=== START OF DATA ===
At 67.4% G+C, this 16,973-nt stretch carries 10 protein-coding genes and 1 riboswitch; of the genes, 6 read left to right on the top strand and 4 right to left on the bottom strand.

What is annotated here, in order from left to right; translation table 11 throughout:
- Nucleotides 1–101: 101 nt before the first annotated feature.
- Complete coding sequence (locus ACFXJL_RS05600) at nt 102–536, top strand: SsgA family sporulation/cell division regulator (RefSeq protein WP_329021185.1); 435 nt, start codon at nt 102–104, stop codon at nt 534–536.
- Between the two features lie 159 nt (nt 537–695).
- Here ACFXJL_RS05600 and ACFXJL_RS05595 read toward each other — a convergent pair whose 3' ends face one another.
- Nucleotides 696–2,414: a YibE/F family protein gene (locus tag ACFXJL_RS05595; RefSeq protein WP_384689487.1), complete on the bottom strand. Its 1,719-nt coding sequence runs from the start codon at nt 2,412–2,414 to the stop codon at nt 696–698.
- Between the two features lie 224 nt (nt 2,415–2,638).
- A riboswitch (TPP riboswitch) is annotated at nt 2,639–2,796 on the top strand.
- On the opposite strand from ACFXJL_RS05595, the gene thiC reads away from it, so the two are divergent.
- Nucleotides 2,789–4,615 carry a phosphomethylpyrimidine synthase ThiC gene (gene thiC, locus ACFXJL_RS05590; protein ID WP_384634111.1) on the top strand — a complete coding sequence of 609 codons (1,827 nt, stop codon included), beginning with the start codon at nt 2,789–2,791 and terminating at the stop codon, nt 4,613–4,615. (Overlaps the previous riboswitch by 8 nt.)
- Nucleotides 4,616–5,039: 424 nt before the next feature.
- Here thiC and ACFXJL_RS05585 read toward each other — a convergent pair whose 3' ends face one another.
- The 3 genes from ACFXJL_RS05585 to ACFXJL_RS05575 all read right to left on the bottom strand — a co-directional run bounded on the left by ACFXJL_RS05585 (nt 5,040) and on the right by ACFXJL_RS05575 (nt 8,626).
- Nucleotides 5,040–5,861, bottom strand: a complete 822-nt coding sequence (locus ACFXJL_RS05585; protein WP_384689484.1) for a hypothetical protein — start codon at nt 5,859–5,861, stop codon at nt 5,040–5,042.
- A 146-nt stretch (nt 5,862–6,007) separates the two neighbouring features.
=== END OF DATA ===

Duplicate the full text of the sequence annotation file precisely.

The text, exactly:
At 67.4% G+C, this 16,973-nt stretch carries 10 protein-coding genes and 1 riboswitch; of the genes, 6 read left to right on the top strand and 4 right to left on the bottom strand.

What is annotated here, in order from left to right; translation table 11 throughout:
- Nucleotides 1–101: 101 nt before the first annotated feature.
- Complete coding sequence (locus ACFXJL_RS05600) at nt 102–536, top strand: SsgA family sporulation/cell division regulator (RefSeq protein WP_329021185.1); 435 nt, start codon at nt 102–104, stop codon at nt 534–536.
- Between the two features lie 159 nt (nt 537–695).
- Here ACFXJL_RS05600 and ACFXJL_RS05595 read toward each other — a convergent pair whose 3' ends face one another.
- Nucleotides 696–2,414: a YibE/F family protein gene (locus tag ACFXJL_RS05595; RefSeq protein WP_384689487.1), complete on the bottom strand. Its 1,719-nt coding sequence runs from the start codon at nt 2,412–2,414 to the stop codon at nt 696–698.
- Between the two features lie 224 nt (nt 2,415–2,638).
- A riboswitch (TPP riboswitch) is annotated at nt 2,639–2,796 on the top strand.
- On the opposite strand from ACFXJL_RS05595, the gene thiC reads away from it, so the two are divergent.
- Nucleotides 2,789–4,615 carry a phosphomethylpyrimidine synthase ThiC gene (gene thiC, locus ACFXJL_RS05590; protein ID WP_384634111.1) on the top strand — a complete coding sequence of 609 codons (1,827 nt, stop codon included), beginning with the start codon at nt 2,789–2,791 and terminating at the stop codon, nt 4,613–4,615. (Overlaps the previous riboswitch by 8 nt.)
- Nucleotides 4,616–5,039: 424 nt before the next feature.
- Here thiC and ACFXJL_RS05585 read toward each other — a convergent pair whose 3' ends face one another.
- The 3 genes from ACFXJL_RS05585 to ACFXJL_RS05575 all read right to left on the bottom strand — a co-directional run bounded on the left by ACFXJL_RS05585 (nt 5,040) and on the right by ACFXJL_RS05575 (nt 8,626).
- Nucleotides 5,040–5,861, bottom strand: a complete 822-nt coding sequence (locus ACFXJL_RS05585; protein WP_384689484.1) for a hypothetical protein — start codon at nt 5,859–5,861, stop codon at nt 5,040–5,042.
- A 146-nt stretch (nt 5,862–6,007) separates the two neighbouring features.